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  /  News   /  Kelley Blue Book: Hyundai breaks the rules with its curvy, swoopy Ioniq 6 EV

Kelley Blue Book: Hyundai breaks the rules with its curvy, swoopy Ioniq 6 EV

There are unwritten rules to automotive design, and it’s fun when someone breaks them.

In 2022, every automaker makes most of its designs look roughly the same. Executives call it a “design language.”

Theoretically, it creates brand identity and helps buyers mentally connect an automaker’s subcompact SUVs with its most luxurious and desirable cars. If you aspire to own a drop-top, race-bred BMW M8 someday but have a quarter of the budget to work with, the theory says, you can still get the twin-kidney grille and broad shoulders with a 2 Series. Design language creates those connections.

Hyundai says, “Nah.”

An unmistakable look, not a shared one

The Korean brand revealed the next step in its push toward an all-electric lineup this week. The Ioniq 6 looks nothing like any other Hyundai. That’s refreshing.

Hyundai
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hasn’t revealed specifications for the car, so we’re not entirely sure whether the Ioniq 6 is intended to compete as a compact or midsize sedan.

That’s fine, as its curvy look defies easy categorization, anyway. It’s based on the gorgeous Hyundai Prophecy concept. Concept cars are almost always wild ideas toned down before they reach production. Their adventurous lines are rarely practical, easy to manufacture, or safe in an accident.

We expect more details, including pricing, this month.

Check out: The Mercedes EQS electric SUV is about as opulent as it gets

Curves everywhere

The Prophecy was watered down a little to get to the Ioniq 6. But the Ioniq 6 retains much of the Prophecy’s unusual shape.

The Hyundai Ioniq 6

Hyundai

The sleek, grille-less front fascia is conventional enough, with hints of sporty Porsche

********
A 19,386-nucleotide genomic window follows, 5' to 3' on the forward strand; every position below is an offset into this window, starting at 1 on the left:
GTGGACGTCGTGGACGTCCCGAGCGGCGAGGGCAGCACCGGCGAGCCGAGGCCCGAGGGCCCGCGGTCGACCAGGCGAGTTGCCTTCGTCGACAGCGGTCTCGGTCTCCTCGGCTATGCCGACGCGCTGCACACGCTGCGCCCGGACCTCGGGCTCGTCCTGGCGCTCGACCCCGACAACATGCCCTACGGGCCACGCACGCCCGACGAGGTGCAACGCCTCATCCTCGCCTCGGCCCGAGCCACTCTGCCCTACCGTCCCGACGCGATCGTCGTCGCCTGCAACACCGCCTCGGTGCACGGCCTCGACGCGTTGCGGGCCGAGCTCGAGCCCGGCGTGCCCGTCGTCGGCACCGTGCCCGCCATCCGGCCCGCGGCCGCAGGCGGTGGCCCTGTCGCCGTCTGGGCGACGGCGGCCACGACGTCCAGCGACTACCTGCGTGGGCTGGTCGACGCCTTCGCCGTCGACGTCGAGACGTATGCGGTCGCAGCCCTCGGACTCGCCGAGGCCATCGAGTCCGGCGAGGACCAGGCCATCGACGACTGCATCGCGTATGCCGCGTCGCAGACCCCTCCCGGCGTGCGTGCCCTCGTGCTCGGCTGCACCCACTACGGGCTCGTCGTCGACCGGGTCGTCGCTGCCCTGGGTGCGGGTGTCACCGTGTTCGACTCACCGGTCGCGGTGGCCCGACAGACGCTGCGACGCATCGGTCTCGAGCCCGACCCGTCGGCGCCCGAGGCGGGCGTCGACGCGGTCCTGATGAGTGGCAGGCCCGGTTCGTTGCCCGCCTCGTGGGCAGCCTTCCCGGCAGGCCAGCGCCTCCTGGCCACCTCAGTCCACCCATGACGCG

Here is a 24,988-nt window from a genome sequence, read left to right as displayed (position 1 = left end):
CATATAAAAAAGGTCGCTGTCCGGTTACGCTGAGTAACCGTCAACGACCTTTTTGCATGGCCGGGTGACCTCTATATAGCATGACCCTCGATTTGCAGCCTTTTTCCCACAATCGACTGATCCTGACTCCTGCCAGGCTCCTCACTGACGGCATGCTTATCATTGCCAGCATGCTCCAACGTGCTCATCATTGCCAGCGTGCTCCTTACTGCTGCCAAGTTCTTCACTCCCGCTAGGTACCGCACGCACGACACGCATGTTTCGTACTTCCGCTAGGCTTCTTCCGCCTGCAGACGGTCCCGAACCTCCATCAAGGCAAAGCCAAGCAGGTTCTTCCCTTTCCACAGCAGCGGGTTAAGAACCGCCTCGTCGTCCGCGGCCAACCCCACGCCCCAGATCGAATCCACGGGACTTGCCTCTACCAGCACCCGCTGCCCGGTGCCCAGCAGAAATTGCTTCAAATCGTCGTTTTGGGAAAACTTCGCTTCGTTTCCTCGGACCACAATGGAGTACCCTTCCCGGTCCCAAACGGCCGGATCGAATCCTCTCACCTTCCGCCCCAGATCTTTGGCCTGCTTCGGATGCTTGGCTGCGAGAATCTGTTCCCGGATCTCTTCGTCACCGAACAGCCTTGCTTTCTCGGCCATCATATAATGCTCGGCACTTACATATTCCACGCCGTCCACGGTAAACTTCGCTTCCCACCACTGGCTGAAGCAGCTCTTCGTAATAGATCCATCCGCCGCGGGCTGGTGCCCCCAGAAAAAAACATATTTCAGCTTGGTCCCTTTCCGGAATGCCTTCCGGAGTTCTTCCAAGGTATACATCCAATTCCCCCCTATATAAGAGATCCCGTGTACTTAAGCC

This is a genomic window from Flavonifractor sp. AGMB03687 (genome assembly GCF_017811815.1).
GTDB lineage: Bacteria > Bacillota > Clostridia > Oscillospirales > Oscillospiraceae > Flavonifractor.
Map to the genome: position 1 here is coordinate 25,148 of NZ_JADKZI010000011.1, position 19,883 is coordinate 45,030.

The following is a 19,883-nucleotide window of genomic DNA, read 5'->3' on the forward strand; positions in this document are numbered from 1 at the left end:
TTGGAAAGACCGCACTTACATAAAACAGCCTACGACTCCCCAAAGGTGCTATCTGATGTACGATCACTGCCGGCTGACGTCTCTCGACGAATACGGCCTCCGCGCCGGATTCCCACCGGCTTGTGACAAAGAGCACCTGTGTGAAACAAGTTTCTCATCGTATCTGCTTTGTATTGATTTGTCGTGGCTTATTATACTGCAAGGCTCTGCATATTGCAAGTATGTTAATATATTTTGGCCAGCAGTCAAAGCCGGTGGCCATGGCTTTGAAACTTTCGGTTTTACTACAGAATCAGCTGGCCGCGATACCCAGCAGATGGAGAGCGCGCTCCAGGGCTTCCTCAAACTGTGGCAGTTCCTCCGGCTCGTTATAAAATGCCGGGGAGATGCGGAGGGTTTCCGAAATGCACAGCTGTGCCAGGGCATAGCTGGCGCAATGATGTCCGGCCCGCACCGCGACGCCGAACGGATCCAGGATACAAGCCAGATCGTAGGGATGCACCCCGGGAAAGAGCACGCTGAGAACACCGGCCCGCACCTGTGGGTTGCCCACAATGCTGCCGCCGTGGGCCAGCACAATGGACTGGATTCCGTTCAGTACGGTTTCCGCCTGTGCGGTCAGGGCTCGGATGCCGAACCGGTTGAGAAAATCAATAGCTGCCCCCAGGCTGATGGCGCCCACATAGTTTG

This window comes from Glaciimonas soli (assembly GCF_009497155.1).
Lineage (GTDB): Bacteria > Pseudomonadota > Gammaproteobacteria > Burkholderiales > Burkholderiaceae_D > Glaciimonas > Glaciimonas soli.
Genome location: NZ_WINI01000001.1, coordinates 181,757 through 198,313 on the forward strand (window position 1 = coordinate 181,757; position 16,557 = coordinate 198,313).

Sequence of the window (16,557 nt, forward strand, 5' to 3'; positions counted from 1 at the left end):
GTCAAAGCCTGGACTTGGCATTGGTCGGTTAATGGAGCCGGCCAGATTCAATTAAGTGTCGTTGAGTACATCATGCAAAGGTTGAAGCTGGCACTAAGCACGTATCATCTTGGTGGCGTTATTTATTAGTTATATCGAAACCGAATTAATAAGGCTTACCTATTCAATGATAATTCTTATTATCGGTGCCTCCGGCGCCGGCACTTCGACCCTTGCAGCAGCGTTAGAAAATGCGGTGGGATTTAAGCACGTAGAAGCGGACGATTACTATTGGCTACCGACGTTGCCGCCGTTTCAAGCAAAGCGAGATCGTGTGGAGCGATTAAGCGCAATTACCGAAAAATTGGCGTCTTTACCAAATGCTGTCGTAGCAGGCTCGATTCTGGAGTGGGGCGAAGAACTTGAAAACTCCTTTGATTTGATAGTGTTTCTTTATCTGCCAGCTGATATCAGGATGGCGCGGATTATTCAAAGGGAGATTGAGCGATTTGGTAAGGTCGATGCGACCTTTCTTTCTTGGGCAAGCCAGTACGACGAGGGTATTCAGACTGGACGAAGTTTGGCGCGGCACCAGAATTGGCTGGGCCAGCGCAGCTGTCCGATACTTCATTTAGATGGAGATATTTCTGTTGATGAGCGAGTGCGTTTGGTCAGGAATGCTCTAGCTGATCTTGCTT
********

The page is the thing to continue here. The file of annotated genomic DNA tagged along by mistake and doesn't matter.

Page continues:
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DNA. But it gives way to a dramatically plunging roofline that almost makes the rear of the car look lower than the front. The shoulder line arcs low, making the rear look almost pinched in. A spoiler sits above a trunk lid with a spoiler-like kink, looking almost as if it has a pair of stacked rear wings.

The car Hyundai used in press photos uses cameras in place of side mirrors, but that feature isn’t legal in the U.S. Expect more conventional mirrors when it comes stateside.

The Hyundai Ioniq 6

Hyundai

Hyundai says the car “integrates over 700 Parametric Pixels in various places, such as headlamps, rear combination lamps, front lower sensors, air vent garnishes, and center console indicator, to reinforce the Ioniq brand’s identity throughout the vehicle.”

Also see: Owning an EV is mostly cheaper over time than a gas car, study shows

What’s most dramatic about the look, however, is that it doesn’t resemble Hyundai’s other EVs. The boxy Ioniq 5 is all sharp angles, with a pixelated design theme that resembles what designers in the early 1980s thought the future would look like. There’s an Ioniq 7 3-row SUV on the way. If this pattern holds, it won’t resemble the 5 or the 6. That gives designers creative freedom the same way a brand design language restricts them.

The 2022 Hyundai Ioniq 5: The boxy Ioniq 5 is all sharp angles, with a pixelated design theme that resembles what designers in the early 1980s thought the future would look like.

Hyundai

Cabin borrows more from the Ioniq 5

Inside, the 6 does resemble the 5. A single bezel houses the 12-inch driver’s instrument screen and identical central touchscreen, making them look like a single 24-inch unit. The Ioniq 6 has a floating center console, not one that slides out of the way like the unit found in the Ioniq 5.

Ambient interior lighting can display two different colors at once.

You might like: What GM’s idea for an EV with two charging ports says about the car market

Performance details coming

Hyundai hasn’t revealed mechanical details yet. It uses the same E-GMP platform as the Ioniq 5, Kia EV6, and Genesis GV60. That should give it an 800-volt architecture for quick charging (most current EVs can accept energy at half that rate). It will likely be available with a single electric motor on the rear axle for rear-wheel-drive finesse or a pair of motors, one per axle for all-wheel-drive grip.

This story originally ran on KBB.com

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